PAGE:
“We’re going to be very practical and very pragmatic in looking at useful, applicable information for making herbal remedies. That includes growing, harvesting, drying, processing, and storing the plants, and then how to manage the plant medicines once they’re in the dispensary.”
In this information-packed video training, you’ll actually spend time with Chanchal in her apothecary garden, in her flower garden, and in the nearby forests so you can actually see what Chanchal calls “the stars of the show” — the numerous herbs, vegetables, and flowers growing there.
You’ll also join Chanchal in the dispensary attached to her clinical practice to see where she compounds and formulates medicines for patients…
And you’ll explore the identifying features and uses of plants and what’s required to make them good medicines…
This 7-week training is for beginner, intermediate, and advanced herbalists who want access to information that isn’t taught in standard herb classes or books.
As Chanchal explains…
“There are a lot of good teachers in classrooms and on the internet who can tell you about herbs for the immune system, herbs for the heart, and herbs for women’s health…
“And it’s very important and very useful information, and I teach a lot of that too, but what nobody is really teaching is what I think of as the “backstage” — the tips and tricks of a practicing medical herbalist.”
Chanchal is also a passionate advocate for nature’s calming and curative benefits — simply being in their presence is healing and rejuvenating. Too many people, she says, suffer from Nature Deprivation Disorder.
If you enjoy spending time in nature, and basking in the restorative atmosphere of forests, wildlands, and other natural areas, you’ve experienced firsthand that plants can put you into a state of deep communion with the natural world.
Truly, she says, "plants are to people as water is to plants — simply indispensable".
Watch and listen here to discover more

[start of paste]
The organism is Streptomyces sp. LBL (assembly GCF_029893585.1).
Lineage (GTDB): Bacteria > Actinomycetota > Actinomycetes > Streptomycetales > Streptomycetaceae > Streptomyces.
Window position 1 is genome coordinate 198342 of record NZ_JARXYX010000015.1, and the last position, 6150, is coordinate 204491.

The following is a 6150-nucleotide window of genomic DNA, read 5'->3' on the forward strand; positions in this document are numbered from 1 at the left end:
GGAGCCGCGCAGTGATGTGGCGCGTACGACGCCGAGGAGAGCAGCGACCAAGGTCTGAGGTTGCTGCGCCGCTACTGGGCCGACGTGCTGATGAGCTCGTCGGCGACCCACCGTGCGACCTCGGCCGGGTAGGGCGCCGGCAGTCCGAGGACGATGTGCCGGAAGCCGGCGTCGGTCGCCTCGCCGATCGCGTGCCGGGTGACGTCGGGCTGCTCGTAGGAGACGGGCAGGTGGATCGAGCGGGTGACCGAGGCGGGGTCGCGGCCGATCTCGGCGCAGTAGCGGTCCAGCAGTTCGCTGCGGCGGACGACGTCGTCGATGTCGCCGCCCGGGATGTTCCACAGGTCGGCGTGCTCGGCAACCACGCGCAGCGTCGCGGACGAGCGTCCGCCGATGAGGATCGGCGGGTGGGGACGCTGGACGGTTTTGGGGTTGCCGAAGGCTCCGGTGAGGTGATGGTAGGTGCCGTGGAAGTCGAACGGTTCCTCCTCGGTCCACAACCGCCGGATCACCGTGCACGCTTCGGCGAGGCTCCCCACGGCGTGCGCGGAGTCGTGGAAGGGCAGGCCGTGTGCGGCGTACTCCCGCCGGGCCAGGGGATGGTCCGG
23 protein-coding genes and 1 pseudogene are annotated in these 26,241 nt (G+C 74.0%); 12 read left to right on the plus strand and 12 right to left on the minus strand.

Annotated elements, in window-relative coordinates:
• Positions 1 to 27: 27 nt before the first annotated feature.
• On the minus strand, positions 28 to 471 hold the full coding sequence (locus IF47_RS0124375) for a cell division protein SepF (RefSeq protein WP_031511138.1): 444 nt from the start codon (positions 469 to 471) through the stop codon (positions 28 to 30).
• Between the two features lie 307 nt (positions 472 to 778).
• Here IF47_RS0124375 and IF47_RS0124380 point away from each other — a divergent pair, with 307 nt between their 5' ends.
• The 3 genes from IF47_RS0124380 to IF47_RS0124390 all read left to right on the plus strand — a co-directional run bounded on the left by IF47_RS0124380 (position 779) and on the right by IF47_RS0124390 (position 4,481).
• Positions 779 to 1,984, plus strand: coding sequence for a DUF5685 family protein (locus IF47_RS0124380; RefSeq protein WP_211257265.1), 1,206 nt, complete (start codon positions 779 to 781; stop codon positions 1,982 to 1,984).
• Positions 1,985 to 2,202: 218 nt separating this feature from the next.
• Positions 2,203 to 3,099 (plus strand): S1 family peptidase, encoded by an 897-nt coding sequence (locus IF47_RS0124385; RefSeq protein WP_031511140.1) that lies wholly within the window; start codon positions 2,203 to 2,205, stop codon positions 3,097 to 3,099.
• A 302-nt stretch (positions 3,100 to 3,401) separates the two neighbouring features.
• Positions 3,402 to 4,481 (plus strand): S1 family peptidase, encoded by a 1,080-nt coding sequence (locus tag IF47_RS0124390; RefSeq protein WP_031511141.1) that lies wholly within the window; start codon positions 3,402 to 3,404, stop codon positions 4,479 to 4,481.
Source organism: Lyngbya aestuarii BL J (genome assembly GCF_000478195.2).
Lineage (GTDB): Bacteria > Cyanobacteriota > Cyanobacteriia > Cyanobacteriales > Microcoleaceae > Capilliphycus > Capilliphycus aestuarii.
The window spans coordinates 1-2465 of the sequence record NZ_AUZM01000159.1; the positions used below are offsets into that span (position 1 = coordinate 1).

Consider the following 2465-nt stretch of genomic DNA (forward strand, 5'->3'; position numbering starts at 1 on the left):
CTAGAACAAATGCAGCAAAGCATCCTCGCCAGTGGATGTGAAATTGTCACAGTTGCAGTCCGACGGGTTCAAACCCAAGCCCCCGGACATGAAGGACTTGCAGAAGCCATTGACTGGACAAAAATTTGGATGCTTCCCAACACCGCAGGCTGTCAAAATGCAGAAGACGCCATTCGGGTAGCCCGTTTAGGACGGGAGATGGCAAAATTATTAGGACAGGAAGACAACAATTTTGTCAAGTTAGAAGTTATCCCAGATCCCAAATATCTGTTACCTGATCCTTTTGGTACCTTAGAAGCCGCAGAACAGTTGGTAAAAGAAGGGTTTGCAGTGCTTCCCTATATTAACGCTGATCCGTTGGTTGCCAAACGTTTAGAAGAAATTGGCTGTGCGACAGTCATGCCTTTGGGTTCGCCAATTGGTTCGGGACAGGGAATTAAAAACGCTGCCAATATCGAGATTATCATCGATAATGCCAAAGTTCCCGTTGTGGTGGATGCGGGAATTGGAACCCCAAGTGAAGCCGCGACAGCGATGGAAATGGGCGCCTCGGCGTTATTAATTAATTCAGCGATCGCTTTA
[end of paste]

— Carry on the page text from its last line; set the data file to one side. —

Your Life as a Herbalist Begins Now with Chanchal Cabrera
International Bee Day 2018 is April 29. Let's add colors to bee’s lives in replanting flowers and plants they like. If you don’t have a garden, add some plants or flowers on your balcony and a small cup of water for bees.
Latest reports were telling that agricultural plays an important role in the development of the health of honeybees. It was found out that the overall health of honeybees is greatly influenced by production in agriculture.
Many of our native plants require pollination to spread their seeds from plant to plant, and we depend on bees for agricultural production.
They also provide a way to reconnect with nature. By keeping bees in our garden and farms, it's a way for us to engage with our natural environment.
Everyone should contribute to the survival of bees
Bees are important not only for their production of honey but also for the survival of our natural foods. Bees and other pollinators are part of our important eco-system allowing us to enjoy fruits and vegetables.
Since regulators and politicians can play an important role in forbidding pesticides and promoting natural pest controls, then everyone has an important role to play in the protection of bees and pollinators.